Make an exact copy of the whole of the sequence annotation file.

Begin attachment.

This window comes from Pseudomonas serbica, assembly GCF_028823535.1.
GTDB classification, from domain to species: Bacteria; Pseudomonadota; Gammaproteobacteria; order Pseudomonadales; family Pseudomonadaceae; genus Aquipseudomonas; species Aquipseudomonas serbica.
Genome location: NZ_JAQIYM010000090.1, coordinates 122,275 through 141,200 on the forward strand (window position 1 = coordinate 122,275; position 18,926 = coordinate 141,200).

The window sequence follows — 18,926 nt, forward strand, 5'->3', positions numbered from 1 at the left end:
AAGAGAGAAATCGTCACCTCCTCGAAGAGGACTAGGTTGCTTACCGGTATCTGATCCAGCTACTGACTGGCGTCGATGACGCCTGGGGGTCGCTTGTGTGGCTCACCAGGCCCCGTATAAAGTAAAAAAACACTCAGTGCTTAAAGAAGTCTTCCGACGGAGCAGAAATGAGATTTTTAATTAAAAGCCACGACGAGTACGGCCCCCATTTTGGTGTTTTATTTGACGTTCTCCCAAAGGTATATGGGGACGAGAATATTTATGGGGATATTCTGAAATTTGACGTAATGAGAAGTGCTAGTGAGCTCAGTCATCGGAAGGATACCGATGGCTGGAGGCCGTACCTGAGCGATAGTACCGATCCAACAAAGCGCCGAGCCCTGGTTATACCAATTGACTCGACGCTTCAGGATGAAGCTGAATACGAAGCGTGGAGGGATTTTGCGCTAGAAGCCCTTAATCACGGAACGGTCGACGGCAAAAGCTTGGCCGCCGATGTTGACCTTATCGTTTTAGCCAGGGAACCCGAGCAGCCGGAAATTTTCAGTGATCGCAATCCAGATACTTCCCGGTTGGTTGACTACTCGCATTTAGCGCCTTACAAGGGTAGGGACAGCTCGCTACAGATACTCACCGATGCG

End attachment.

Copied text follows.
This window comes from Pseudomonas serbica, assembly GCF_028823535.1.
GTDB classification, from domain to species: Bacteria; Pseudomonadota; Gammaproteobacteria; order Pseudomonadales; family Pseudomonadaceae; genus Aquipseudomonas; species Aquipseudomonas serbica.
Genome location: NZ_JAQIYM010000090.1, coordinates 122,275 through 141,200 on the forward strand (window position 1 = coordinate 122,275; position 18,926 = coordinate 141,200).

The window sequence follows — 18,926 nt, forward strand, 5'->3', positions numbered from 1 at the left end:
AAGAGAGAAATCGTCACCTCCTCGAAGAGGACTAGGTTGCTTACCGGTATCTGATCCAGCTACTGACTGGCGTCGATGACGCCTGGGGGTCGCTTGTGTGGCTCACCAGGCCCCGTATAAAGTAAAAAAACACTCAGTGCTTAAAGAAGTCTTCCGACGGAGCAGAAATGAGATTTTTAATTAAAAGCCACGACGAGTACGGCCCCCATTTTGGTGTTTTATTTGACGTTCTCCCAAAGGTATATGGGGACGAGAATATTTATGGGGATATTCTGAAATTTGACGTAATGAGAAGTGCTAGTGAGCTCAGTCATCGGAAGGATACCGATGGCTGGAGGCCGTACCTGAGCGATAGTACCGATCCAACAAAGCGCCGAGCCCTGGTTATACCAATTGACTCGACGCTTCAGGATGAAGCTGAATACGAAGCGTGGAGGGATTTTGCGCTAGAAGCCCTTAATCACGGAACGGTCGACGGCAAAAGCTTGGCCGCCGATGTTGACCTTATCGTTTTAGCCAGGGAACCCGAGCAGCCGGAAATTTTCAGTGATCGCAATCCAGATACTTCCCGGTTGGTTGACTACTCGCATTTAGCGCCTTACAAGGGTAGGGACAGCTCGCTACAGATACTCACCGATGCG